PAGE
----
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Economy could reduce colorectal cancer screening rate
Date:2/25/2009

Bethesda, MD (March 1, 2009) Even in the best economic environment, only half of the people who need colorectal cancer screening receive the life-saving test. Those without health insurance or with limited coverage that does not include colorectal cancer screenings are even less likely to be screened. During March, Colorectal Cancer Awareness Month, the American Gastroenterological Association (AGA) is working to raise awareness of how the economy could negatively impact cancer screening. A bill in Congress could help bridge the gap.

"The mortality rate of colorectal cancer continues to decline but remains the third leading cause of cancer death in the U.S.," said Robert S. Sandler, MD, MPH, AGAF, president of the AGA Institute. "Colon cancer death is largely preventable through screening, which can detect disease in an early, curable stage. Screening with colonoscopy can also prevent cancers by removing precancerous polyps. Unfortunately, most people at risk are never screened. We need to reverse that trend."

Due to the worsening economy, many people are losing health insurance or are faced with higher premiums and are forgoing preventive screening, including for colorectal cancer. Additionally, barriers to screening still exist among racial and ethnic lines, with African Americans and Hispanics being more likely to lack health insurance, thus less likely to be screened. These individuals have a higher death rate due to more advanced disease at diagnosis.

The AGA firmly believes that all Americans should have access to lifesaving colorectal cancer screenings. Average risk patients should begin colorectal cancer screening at age 50. The AGA is working with our advocates in Congress and coalition partners to ensure patients have the ability to consult with their doctors to choose the screening options that are best for them.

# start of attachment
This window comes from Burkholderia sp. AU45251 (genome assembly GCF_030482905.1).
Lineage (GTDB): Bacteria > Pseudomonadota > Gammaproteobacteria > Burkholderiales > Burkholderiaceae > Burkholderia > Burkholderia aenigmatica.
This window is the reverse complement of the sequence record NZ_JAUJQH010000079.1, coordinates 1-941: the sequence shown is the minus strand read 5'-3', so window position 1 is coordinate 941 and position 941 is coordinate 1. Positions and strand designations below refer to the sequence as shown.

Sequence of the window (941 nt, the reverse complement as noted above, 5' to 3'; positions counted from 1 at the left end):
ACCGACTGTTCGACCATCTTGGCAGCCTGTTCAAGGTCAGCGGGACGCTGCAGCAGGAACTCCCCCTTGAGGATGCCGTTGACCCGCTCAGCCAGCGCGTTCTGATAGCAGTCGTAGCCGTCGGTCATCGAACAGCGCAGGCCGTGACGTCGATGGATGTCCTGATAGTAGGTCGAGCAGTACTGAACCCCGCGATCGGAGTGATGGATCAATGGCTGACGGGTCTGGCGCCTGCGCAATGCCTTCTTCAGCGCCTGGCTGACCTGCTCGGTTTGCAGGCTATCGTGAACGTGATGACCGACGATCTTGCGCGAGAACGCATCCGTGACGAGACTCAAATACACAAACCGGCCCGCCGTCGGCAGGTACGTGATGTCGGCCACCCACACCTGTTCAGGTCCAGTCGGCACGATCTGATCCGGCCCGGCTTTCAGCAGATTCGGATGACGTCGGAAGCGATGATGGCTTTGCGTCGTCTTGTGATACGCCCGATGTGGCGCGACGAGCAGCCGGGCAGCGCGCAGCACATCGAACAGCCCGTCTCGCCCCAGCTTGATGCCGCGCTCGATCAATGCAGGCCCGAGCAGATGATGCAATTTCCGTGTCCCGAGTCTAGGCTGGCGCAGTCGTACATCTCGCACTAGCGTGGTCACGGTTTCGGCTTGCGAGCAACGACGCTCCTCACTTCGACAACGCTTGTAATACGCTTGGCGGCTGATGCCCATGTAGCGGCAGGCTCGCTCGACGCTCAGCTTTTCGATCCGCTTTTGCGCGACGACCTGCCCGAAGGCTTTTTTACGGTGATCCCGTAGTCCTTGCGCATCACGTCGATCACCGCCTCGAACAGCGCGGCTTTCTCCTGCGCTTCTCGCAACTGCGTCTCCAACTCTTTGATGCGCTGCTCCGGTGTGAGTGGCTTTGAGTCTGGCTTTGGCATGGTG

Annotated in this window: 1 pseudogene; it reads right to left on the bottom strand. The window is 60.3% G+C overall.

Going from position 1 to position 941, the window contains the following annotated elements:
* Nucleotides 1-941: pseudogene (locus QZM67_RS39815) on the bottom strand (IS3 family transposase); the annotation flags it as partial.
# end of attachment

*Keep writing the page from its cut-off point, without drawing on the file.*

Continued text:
AGA Supports Creation of CRC Screening Program at CDC

Rep. Kay Granger, R-TX, plans to reintroduce legislation this month that she authored in the 110th Congress, the Colorectal Cancer Early Detection, Prevention and Treatment Act, which would establish a life-saving program to fight colorectal cancer at the Centers for Disease Control and Prevention (CDC) similar to the Breast and Cervical Cancer Screening Program. The bill would establish a program to provide colorectal cancer screenings and treatment for individuals between the ages of 50 and 64 or those high-risk individuals under age 50. Additionally, the bill would prioritize screening and treatment for low-income, uninsured and underinsured individuals, as well as ensure the full continuum of care for individuals screened, including appropriate follow-up, diagnostic and therapeutic services, and treatment for detected cancers.

The AGA supports the Colorectal Cancer Early Detection, Prevention and Treatment Act and believes it will not only prevent more cases of colorectal cancer, but also lead to cost savings for Medicare and our health-care system. We urge Congress to enact this legislation. To show support for this bill, visit the AGA advocacy page at http://capwiz.com/gastro/home/ to contact local legislators.

AGA Members Give Back

Around the country, AGA members are giving back to their communities by offering free colonoscopies to uninsured and underinsured Americans. In Massachusetts, the AGA Institute is collaborating with the New England chapter of the American Cancer Society and the Massachusetts Department of Public Health to host the first Massachusetts Free Colonoscopy Day. Nine medical centers in and around Boston are participating to provide free colonoscopies to low income uninsured adults age 50 and over identified by the Department of Public Health Women's Health Network and Men's Health Partnership.


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Contact: Aimee Frank
media@gastro.org
301-941-2620
American Gastroenterological Association
Source:Eurekalert

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